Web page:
• Collaborative data curation capabilities. Building a single source of trust should rely not only on data source connecting capabilities but also on validation and certification tools that allow users to add metadata. With user scoring, comments, and reviews, your team can make your data governance strategy a living process over time.
  • Automation to gain speed and agility. With enhanced automation, data stewards won’t spend time connecting data sources manually. They will then focus on what’s really important — correcting data quality issues and curating it for the benefit of the whole organization. Of course, you will supplement automation with stewards’ help to enrich and curate datasets over time.
  • Powerful search to easily explore datasets. Since data discovery is the primary function of a data catalog for end users, search is the key to a good user experience. Search should be multi-faceted so you can specify different parameters to perform an advanced search. Search parameters including name, size, time, owner, and format are incredibly helpful for data discovery.
  • Data lineage to perform root cause analysis. Data lineage helps you to link a dashboard to the data it exposes. Lineage and relationship discovery play a big role in understanding the relationship between different types and sources of data. So, if your dashboard displays inconsistent data, a steward can use the lineage to see where in the pipeline the problem is coming from. We can take the same approach to spot applications containing shadow IT that escape to IT’s control. That way, IT can better protect datasets using consumer databases with PII data.
  • Glossary to crystallize business terms related to data. For everyone to use data consistently across the business, they need a common language. A business glossary creates a shared understanding of terms and definitions. By linking definitions to the data itself the business glossary becomes actionable. For example, search for PII in a data catalog and you will find data sources containing personally identifying information. This is very useful in a GDPR context where you need to take control of all data with personal information.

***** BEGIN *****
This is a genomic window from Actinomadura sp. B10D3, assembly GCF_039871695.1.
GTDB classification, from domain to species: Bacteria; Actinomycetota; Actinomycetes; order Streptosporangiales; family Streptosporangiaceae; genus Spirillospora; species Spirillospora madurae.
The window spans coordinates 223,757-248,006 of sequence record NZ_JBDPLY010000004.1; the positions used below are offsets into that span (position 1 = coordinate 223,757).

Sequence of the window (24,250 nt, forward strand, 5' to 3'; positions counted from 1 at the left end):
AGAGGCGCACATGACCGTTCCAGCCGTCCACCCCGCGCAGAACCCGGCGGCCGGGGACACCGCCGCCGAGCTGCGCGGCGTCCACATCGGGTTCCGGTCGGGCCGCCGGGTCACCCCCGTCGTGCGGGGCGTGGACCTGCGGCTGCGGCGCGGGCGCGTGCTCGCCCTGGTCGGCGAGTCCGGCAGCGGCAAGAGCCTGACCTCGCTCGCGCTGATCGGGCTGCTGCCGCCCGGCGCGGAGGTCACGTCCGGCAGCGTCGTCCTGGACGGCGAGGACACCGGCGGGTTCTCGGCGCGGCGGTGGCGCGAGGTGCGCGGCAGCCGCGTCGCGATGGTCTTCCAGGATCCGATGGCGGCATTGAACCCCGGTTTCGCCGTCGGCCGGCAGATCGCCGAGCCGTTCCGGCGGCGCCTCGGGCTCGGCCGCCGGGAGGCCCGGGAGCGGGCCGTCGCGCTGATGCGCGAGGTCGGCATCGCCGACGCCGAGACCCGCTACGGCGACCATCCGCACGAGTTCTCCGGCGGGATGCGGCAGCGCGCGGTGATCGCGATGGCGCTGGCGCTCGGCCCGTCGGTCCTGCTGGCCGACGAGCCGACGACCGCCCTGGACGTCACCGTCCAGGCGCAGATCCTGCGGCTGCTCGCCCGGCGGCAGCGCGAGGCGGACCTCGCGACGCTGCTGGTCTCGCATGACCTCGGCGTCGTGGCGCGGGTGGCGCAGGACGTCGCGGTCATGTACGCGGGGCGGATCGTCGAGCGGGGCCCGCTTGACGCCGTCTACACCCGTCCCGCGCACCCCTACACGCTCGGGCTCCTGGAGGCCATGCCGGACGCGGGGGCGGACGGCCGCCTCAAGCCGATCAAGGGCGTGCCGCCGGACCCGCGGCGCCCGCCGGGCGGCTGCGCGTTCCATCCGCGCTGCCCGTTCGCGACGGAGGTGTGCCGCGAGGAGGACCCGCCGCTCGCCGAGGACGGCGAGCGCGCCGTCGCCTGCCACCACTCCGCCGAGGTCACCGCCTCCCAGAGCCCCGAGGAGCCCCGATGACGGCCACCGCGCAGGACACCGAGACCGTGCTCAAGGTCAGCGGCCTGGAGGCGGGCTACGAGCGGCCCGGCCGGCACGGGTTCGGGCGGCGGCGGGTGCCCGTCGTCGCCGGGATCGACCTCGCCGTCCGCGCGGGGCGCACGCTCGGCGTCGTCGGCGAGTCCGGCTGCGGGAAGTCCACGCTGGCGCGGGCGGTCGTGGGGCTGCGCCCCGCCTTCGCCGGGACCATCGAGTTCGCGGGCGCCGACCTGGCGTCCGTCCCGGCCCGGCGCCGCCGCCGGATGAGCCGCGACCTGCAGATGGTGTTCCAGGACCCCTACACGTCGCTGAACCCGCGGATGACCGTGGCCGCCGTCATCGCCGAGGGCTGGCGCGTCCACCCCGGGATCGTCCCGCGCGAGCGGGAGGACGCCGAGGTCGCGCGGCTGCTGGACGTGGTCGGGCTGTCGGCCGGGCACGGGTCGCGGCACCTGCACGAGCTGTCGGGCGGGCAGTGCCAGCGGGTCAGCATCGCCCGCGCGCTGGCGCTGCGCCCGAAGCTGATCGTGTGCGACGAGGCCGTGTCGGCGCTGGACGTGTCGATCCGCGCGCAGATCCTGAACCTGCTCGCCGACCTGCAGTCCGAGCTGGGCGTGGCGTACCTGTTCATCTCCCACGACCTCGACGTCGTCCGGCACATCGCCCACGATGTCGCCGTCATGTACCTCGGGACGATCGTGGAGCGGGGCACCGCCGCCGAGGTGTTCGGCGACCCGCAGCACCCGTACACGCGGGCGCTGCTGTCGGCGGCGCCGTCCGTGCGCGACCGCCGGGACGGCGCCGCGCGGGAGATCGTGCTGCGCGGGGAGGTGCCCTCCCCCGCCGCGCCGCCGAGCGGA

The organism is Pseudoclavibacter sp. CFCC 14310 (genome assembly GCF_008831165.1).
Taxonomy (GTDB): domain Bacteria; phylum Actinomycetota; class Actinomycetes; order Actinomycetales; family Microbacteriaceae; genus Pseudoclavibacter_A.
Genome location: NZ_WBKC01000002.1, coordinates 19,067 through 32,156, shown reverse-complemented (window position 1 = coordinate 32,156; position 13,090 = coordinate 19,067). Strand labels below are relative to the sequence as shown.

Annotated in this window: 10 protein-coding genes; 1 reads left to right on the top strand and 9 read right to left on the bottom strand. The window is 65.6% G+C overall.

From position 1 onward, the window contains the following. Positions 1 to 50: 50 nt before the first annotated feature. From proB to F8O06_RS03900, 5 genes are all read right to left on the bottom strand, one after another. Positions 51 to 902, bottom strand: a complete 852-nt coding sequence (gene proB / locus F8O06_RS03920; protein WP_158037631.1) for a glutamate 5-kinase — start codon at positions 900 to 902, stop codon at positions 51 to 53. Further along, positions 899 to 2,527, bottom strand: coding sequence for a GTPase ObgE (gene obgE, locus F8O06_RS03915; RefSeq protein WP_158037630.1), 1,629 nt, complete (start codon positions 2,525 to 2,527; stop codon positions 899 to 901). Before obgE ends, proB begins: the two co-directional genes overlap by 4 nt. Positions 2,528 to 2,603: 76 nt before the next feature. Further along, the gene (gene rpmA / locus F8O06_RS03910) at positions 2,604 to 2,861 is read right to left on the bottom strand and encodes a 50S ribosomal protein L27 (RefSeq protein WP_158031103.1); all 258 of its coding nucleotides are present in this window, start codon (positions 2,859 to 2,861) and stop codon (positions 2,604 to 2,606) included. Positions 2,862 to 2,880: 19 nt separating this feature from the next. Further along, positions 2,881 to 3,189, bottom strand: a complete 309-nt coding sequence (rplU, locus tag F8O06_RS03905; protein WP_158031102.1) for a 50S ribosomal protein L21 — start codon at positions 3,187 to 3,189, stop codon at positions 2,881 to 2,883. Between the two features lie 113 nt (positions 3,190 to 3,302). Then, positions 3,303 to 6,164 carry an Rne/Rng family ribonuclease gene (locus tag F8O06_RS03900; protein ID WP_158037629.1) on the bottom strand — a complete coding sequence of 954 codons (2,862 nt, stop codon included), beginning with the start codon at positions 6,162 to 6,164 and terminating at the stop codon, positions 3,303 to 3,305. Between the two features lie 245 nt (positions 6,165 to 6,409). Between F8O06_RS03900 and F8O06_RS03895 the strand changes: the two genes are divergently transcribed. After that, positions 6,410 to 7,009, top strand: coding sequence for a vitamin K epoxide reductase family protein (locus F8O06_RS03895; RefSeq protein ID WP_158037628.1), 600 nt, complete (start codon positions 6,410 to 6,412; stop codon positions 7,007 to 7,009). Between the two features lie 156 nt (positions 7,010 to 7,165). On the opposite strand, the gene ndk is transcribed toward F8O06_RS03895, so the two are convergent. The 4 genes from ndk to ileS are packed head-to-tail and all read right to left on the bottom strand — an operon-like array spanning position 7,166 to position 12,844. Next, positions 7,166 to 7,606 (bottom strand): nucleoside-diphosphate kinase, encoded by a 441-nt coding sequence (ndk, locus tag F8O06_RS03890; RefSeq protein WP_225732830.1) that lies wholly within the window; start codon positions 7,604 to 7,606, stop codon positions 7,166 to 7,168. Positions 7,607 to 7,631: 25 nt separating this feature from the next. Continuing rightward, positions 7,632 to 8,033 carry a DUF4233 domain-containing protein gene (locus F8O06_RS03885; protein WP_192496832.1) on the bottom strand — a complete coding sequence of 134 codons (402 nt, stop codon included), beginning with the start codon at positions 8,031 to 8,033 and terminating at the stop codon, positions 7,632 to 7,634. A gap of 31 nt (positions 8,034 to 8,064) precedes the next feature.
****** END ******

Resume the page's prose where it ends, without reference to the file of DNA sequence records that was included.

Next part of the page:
• Profiling to stop polluting your data lake or data warehouse. When connecting different data sources, data profiling is key to assessing your data quality for completeness, accuracy, timeliness and consistency. Profiling saves time and helps you to quickly spot inaccuracies, so you can make stewards aware of this issue before polluting the data repository.

For people to become accountable within a data culture, you need to give them the right tools. It must be easy to discover, trust, and act on their data. You will realize your data catalog’s ultimate value by linking it with additional self-service tools. Imagine if data stewards and business users could prepare datasets and curate your data over time.

Learn more about data catalogs

A data catalog tool is vital for metadata management, governance, and data discovery. If you need to take control of your data, build a trusted data culture the collaborative way, implement a data governance strategy to lock down workflows for privacy regulations such as GDPR, CCPA, and HIPAA, then you need a data catalog. Explore Talend Data Catalog. It’s a secure, single point of control for your organization’s data and metadata with connectors to extract metadata from virtually any source.

Ready to get started with Talend?